If you find it PLEASE send the memorycard to:
Kristina Carlsson
61032 Vikbolandet

Please send an email, we can pay if anyone fund it.
phone: 0046709561108
or 004611344166

Best regards
Kristina and Karin

Try booking your Kinabalu climbing package through Kumuka

Hmm… Long list of disgruntled climbers jot down their comments in few of my blog post about how sucks it is to contact SSL directly to get a place to climb. It has been few months since my post about, one of the international tour and travel provider whom seems to be able to pre-book Kinabalu climb for 5+ people each months.

Oh wait… They actually have 5+ availability each months for their 2d1n AND the same availability for 3d2n trip. That makes them having at least 10+ beds at Laban Rata.

I don’t know how did they manage to do that. If you can look into the screenshot below, they even have their own pre-booked dates up until JUNE 2010.

If you check from website (my affiliate advertiser), they put USD315 for 2d1n and USD370 for 3d2n. If you convert it to RM, you may have to burn RM1128 for 3d2n or RM967 for 2d1n packages. That looks like overpriced, but you cannot complain when the service provider is an international company.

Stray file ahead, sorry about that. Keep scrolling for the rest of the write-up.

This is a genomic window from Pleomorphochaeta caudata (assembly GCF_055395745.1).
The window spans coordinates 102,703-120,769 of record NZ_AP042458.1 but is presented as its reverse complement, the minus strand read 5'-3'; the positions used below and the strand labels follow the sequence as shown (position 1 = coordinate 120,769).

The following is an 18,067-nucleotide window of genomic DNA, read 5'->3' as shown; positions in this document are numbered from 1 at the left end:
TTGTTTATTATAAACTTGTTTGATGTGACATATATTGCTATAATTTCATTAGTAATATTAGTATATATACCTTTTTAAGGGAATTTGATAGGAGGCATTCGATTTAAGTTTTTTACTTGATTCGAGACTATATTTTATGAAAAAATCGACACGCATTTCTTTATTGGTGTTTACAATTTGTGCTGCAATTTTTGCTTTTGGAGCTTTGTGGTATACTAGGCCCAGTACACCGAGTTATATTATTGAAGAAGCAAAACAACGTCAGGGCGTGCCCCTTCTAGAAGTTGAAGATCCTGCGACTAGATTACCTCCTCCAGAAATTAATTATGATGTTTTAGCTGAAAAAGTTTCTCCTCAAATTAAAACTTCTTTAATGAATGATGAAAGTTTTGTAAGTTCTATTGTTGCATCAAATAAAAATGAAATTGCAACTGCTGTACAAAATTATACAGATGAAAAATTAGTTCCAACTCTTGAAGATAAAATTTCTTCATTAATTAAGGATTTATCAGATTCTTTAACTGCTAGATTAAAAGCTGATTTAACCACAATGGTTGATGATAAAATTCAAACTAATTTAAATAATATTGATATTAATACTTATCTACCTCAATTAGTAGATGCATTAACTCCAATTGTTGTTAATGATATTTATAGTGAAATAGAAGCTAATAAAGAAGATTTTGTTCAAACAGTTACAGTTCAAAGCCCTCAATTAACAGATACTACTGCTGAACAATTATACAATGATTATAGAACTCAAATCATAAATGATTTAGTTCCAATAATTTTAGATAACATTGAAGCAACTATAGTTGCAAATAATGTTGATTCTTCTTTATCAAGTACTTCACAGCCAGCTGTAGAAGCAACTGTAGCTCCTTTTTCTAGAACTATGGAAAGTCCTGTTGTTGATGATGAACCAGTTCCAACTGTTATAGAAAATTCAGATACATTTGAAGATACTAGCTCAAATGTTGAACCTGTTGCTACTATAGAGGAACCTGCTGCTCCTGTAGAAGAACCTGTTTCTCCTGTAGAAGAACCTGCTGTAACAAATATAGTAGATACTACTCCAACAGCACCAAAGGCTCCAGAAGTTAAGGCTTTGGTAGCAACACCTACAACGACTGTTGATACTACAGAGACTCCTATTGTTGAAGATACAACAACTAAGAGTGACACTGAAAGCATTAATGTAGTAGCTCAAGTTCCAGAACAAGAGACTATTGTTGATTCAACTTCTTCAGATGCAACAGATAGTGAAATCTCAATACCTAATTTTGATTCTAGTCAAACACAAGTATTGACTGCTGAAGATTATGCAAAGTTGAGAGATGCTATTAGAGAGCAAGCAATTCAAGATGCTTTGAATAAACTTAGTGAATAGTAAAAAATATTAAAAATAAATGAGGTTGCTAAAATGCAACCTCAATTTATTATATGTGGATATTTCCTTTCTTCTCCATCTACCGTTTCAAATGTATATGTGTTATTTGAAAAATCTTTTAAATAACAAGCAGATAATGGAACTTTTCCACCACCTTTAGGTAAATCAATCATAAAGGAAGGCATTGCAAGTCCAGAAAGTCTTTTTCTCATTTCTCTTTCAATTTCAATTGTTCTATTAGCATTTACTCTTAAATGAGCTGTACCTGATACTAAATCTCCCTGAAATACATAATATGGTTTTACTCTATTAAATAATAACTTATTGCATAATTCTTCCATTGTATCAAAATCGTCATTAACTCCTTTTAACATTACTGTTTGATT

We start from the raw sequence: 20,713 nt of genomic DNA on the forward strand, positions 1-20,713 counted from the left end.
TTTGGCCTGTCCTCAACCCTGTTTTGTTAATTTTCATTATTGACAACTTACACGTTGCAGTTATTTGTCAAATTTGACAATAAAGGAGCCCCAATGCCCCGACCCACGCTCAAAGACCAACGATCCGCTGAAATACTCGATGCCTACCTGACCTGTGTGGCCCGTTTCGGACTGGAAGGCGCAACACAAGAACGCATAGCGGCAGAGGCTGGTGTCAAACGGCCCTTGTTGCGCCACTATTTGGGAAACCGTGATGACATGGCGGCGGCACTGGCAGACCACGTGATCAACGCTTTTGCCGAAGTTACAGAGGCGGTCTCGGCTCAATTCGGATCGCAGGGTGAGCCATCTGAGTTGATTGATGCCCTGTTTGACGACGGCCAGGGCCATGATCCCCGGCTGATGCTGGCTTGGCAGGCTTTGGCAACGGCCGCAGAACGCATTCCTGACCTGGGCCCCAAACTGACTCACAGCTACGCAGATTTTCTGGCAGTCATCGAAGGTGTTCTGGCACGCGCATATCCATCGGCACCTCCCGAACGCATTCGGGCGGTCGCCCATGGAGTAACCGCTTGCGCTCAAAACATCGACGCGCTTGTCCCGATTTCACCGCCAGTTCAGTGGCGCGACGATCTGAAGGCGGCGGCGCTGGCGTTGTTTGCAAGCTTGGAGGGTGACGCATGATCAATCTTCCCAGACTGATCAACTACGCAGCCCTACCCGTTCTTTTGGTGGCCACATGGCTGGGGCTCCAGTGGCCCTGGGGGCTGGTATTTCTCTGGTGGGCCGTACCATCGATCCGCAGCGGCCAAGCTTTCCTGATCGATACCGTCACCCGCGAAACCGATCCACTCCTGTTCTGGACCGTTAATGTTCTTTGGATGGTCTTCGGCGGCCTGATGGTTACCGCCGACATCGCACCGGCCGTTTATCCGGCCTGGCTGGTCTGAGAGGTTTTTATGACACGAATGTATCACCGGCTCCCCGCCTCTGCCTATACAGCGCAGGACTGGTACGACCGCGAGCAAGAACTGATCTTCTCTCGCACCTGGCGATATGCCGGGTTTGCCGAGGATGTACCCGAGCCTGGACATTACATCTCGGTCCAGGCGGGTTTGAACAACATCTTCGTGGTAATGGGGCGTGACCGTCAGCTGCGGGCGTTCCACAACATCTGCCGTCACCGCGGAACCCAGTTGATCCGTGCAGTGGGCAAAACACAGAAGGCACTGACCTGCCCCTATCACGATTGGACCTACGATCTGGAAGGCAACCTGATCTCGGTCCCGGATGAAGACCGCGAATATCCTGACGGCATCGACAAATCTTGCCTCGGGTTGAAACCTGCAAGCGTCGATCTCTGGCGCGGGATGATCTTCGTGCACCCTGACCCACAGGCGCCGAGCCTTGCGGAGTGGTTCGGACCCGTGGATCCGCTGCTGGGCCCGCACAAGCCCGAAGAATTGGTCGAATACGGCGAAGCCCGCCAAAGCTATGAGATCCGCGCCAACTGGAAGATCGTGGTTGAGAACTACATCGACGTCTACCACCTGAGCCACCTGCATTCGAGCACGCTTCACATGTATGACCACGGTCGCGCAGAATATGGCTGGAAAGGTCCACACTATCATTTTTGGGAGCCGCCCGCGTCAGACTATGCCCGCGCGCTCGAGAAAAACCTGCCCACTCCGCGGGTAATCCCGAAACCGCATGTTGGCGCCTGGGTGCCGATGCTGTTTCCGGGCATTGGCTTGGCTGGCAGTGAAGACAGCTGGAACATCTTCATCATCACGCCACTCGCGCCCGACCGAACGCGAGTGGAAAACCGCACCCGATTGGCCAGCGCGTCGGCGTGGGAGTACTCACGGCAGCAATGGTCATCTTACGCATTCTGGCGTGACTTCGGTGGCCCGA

The 3d2n packages will include 2 breakfasts, 3 lunches, 2 dinners, all activities and entrance fees as per itinerary, local guides, mountain guide, park naturalist (I have never heard about park naturalist before. But I hope they meant Sabah Park Renjers). On this trip you will stay in twin bedded cabins (read: not the ordinary Medang and Menggilan Hostel) at Kinabalu Park, and in Laban Rata Guesthouse on Mt Kinabalu.

The 2d1n packages will include 1 breakfast, 2 lunches, 1 dinner, all activities and entrance fees as per itinerary & guiding on tour with mountain guide. Accommodation on this tour is at Laban Rata Guesthouse on Mount Kinabalu.

Sigh… It looks overpriced for an average Malaysian climbers, as I spent less than RM300 (~USD95) in my last climb up the mountain couple of years back.

But, if you don’t mind forking out some money for a trip of a lifetime (or could rob a bank to get that much money), try booking your trip with them. So far, nobody emailed me anything about this international services. No feedback received for their good or bad services. No news at all.